Aristotle's Politics is a work of political philosophy. The end of Aristotle’s Nicomachean Ethics declared that the inquiry into ethics necessarily follows into politics, and the two works are frequently considered to be parts of a larger treatise, or perhaps connected lectures, dealing with the philosophy of human affairs.
Aristotle is generally regarded as one of the most influential ancient thinkers in a number of philosophical fields, including political theory.
Public Domain (P)2010 Alpha DVD LLC
First of all, Mathew Josdal nailed the narration. I'd actually read snippets of Politics before and found them interesting but somewhat dull; Josdal's narration makes Politics feel like your favorite Poli-Sci professor's lectures on political theory. Bravo! I'm currently listening to the Ethics but plan to come back to Politics for a second listen.
Aristotle's discussion about the working of different political systems is most useful in understanding the political environment of ancient Greece, but many of the questions he addresses are still relevant today: How should various types of governments be ideally structured? What are some of the strengths and weaknesses of Democracy? How should we manage income inequality? Aristotle explores these questions and many more with a sense of logic and clarity of thought almost unparalleled in the history of literature. What’s more, the answers he came up with are still compelling 2,000 years later.
I really enjoyed Aristotle's discussion on constitutional republics (notably Carthage), and found it interesting how he judged them to be superior to Oligarchy or Democracy. One thing that may annoy modern readers is the author's occasional sexist remarks, but then again it isn't really fair to use today's standards to judge those from a different age under different societal norms.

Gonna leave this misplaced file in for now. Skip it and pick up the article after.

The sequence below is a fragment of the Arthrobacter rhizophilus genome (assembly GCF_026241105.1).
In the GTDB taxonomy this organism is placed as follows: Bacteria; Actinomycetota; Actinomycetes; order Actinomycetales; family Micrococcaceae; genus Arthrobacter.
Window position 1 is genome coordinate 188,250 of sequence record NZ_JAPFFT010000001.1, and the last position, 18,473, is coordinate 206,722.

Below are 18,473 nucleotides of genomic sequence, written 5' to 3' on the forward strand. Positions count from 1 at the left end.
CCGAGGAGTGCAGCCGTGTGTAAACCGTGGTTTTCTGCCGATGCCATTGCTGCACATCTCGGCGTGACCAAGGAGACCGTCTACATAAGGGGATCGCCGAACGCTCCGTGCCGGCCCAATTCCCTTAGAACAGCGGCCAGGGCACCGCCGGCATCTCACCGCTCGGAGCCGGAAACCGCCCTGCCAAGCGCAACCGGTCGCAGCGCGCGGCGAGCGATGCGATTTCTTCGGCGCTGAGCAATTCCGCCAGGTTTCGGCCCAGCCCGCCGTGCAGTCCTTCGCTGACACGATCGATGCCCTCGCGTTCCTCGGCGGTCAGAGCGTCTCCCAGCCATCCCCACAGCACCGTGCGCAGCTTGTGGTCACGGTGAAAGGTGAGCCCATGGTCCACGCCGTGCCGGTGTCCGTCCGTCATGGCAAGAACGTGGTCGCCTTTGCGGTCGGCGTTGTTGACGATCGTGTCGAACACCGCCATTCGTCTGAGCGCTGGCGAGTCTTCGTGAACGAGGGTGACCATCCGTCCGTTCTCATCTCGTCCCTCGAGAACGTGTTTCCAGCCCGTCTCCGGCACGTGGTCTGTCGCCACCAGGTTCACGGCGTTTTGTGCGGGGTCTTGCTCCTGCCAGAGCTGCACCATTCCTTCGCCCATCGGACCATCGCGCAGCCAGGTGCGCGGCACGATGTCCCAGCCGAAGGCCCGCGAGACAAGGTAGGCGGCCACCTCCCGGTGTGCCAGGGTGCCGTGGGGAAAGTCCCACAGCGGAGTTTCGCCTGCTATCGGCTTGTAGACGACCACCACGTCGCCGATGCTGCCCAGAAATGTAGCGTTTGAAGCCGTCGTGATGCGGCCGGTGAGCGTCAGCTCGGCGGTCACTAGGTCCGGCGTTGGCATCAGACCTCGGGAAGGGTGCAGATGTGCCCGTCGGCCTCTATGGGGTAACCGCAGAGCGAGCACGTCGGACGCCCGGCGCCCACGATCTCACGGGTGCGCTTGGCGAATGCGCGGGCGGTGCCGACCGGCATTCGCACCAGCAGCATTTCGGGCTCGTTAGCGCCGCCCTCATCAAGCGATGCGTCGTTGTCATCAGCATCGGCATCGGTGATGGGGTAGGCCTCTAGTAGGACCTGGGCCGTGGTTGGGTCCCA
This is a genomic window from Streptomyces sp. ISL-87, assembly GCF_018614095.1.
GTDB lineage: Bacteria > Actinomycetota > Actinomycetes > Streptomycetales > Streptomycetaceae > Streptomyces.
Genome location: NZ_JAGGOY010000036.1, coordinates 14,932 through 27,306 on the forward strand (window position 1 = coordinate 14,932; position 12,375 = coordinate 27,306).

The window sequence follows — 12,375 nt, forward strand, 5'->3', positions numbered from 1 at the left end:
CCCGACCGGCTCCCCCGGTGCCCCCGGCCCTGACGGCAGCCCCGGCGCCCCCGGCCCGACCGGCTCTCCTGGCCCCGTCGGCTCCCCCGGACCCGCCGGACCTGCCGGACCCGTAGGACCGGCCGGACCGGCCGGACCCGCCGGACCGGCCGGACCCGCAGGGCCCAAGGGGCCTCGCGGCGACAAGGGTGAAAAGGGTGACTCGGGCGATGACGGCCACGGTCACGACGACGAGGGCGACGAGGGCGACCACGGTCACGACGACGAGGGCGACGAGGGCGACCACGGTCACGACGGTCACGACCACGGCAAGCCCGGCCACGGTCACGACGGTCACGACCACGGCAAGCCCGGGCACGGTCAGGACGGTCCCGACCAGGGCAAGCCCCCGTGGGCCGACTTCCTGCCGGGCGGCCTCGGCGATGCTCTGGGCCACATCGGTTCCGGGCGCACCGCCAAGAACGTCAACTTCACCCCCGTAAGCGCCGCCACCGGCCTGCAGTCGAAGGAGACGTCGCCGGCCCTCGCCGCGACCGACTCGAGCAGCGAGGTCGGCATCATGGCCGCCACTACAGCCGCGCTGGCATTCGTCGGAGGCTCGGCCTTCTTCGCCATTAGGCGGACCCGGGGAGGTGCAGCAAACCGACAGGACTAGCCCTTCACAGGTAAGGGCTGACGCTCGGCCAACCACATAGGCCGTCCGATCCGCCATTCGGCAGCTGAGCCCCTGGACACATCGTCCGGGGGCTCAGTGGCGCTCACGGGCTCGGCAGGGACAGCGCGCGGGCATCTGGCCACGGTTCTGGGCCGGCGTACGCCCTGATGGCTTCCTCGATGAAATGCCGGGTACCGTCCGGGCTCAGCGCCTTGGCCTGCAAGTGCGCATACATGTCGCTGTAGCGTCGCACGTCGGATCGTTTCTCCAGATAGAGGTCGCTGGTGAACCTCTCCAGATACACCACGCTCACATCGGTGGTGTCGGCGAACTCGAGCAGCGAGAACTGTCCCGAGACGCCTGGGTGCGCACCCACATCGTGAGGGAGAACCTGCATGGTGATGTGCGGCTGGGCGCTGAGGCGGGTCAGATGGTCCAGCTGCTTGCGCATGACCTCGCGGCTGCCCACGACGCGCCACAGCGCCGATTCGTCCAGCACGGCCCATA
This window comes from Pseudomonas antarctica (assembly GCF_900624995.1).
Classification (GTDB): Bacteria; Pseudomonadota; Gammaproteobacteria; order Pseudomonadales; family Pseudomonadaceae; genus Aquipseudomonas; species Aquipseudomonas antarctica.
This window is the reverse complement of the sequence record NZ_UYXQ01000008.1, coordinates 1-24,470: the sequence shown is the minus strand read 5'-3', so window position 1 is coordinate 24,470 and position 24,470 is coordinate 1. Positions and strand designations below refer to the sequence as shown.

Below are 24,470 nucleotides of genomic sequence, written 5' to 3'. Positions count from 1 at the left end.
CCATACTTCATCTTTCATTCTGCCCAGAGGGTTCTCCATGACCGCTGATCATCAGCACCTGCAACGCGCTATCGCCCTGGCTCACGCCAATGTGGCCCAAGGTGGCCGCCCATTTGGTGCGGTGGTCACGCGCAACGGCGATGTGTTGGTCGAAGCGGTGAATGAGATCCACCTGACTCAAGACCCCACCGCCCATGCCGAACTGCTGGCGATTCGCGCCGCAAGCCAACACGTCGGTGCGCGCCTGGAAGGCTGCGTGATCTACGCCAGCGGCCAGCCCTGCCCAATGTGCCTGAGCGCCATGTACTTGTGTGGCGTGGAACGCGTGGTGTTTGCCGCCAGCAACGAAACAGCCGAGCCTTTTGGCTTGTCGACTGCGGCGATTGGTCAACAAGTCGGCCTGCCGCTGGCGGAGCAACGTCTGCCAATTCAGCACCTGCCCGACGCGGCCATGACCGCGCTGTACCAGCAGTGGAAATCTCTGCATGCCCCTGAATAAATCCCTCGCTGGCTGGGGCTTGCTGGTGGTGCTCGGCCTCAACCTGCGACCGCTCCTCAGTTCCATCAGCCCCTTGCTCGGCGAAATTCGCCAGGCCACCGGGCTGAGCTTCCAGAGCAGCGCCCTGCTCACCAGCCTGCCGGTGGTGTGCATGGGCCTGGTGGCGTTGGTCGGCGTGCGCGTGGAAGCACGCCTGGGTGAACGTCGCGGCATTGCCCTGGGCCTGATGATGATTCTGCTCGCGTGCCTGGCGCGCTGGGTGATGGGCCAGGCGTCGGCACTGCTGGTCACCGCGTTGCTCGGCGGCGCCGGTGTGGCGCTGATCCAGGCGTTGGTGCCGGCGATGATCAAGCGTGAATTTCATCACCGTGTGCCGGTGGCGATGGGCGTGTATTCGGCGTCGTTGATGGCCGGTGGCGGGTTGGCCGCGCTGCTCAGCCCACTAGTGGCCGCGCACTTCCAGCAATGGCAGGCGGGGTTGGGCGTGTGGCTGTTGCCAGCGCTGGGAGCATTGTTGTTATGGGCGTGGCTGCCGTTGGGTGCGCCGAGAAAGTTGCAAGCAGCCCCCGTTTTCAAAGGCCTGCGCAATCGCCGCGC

To get the most out of this book, I recommend listeners first acquaint themselves with Plato's Republic and Thucydides' History of the Peloponnesian War (both available on Audible). Thucydides gives the reader a general background of Greek world as it existed in Aristotle’s day, while The Republic covers many of Plato's political arguments that Aristotle works so hard to refute.
Sometimes Aristotle had interesting things to say about what causes stability in governments and the bit at the end about education was kind of interesting. He also has an unfortunate tendency to meander extensively and repeat himself, however.
Finishing up Hamlet, Prince of Denmark: A Novel, which is much more entertaining than this was, and then on to Twenty Thousand Leagues Under the Sea.
I have not, but this performance was impressive. Aristotle is hard to read, and his inflection was a great tool in understanding Aristotle's convoluted sentences.
Haha, no. It would just be one guy droning on about different forms of government.
Read this for a class on Classical Political Theory. Would not necessarily recommend it to the casual listener - mostly just Classicists and PoliSci students.
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